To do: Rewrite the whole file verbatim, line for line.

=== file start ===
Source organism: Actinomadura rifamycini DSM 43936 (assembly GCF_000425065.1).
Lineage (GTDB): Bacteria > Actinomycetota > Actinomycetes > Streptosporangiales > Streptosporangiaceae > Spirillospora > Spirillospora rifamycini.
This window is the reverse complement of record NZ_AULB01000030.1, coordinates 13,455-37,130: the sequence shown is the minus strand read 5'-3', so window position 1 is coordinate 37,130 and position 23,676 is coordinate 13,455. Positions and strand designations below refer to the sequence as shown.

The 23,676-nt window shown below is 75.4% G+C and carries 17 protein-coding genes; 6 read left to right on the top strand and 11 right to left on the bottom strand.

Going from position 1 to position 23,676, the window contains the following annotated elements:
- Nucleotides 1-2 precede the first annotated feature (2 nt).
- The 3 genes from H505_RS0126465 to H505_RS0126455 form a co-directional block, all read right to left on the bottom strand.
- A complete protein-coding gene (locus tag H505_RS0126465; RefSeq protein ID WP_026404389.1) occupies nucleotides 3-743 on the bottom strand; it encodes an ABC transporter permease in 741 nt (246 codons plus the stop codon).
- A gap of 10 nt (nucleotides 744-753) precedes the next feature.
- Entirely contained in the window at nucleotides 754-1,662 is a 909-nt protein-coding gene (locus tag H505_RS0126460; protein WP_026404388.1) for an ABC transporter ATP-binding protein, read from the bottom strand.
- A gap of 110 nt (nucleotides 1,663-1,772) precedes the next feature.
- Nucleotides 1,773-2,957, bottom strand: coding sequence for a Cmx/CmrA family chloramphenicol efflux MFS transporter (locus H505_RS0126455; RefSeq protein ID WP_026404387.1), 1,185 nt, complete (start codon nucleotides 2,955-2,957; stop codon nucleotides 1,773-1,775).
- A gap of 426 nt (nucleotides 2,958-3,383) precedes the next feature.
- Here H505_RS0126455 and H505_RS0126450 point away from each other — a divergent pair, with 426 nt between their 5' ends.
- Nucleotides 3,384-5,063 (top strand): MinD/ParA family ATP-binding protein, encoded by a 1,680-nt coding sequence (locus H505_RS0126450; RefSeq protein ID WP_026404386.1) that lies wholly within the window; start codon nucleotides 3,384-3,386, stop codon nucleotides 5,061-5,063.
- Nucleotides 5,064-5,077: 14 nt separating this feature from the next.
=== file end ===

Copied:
Source organism: Actinomadura rifamycini DSM 43936 (assembly GCF_000425065.1).
Lineage (GTDB): Bacteria > Actinomycetota > Actinomycetes > Streptosporangiales > Streptosporangiaceae > Spirillospora > Spirillospora rifamycini.
This window is the reverse complement of record NZ_AULB01000030.1, coordinates 13,455-37,130: the sequence shown is the minus strand read 5'-3', so window position 1 is coordinate 37,130 and position 23,676 is coordinate 13,455. Positions and strand designations below refer to the sequence as shown.

The 23,676-nt window shown below is 75.4% G+C and carries 17 protein-coding genes; 6 read left to right on the top strand and 11 right to left on the bottom strand.

Going from position 1 to position 23,676, the window contains the following annotated elements:
- Nucleotides 1-2 precede the first annotated feature (2 nt).
- The 3 genes from H505_RS0126465 to H505_RS0126455 form a co-directional block, all read right to left on the bottom strand.
- A complete protein-coding gene (locus tag H505_RS0126465; RefSeq protein ID WP_026404389.1) occupies nucleotides 3-743 on the bottom strand; it encodes an ABC transporter permease in 741 nt (246 codons plus the stop codon).
- A gap of 10 nt (nucleotides 744-753) precedes the next feature.
- Entirely contained in the window at nucleotides 754-1,662 is a 909-nt protein-coding gene (locus tag H505_RS0126460; protein WP_026404388.1) for an ABC transporter ATP-binding protein, read from the bottom strand.
- A gap of 110 nt (nucleotides 1,663-1,772) precedes the next feature.
- Nucleotides 1,773-2,957, bottom strand: coding sequence for a Cmx/CmrA family chloramphenicol efflux MFS transporter (locus H505_RS0126455; RefSeq protein ID WP_026404387.1), 1,185 nt, complete (start codon nucleotides 2,955-2,957; stop codon nucleotides 1,773-1,775).
- A gap of 426 nt (nucleotides 2,958-3,383) precedes the next feature.
- Here H505_RS0126455 and H505_RS0126450 point away from each other — a divergent pair, with 426 nt between their 5' ends.
- Nucleotides 3,384-5,063 (top strand): MinD/ParA family ATP-binding protein, encoded by a 1,680-nt coding sequence (locus H505_RS0126450; RefSeq protein ID WP_026404386.1) that lies wholly within the window; start codon nucleotides 3,384-3,386, stop codon nucleotides 5,061-5,063.
- Nucleotides 5,064-5,077: 14 nt separating this feature from the next.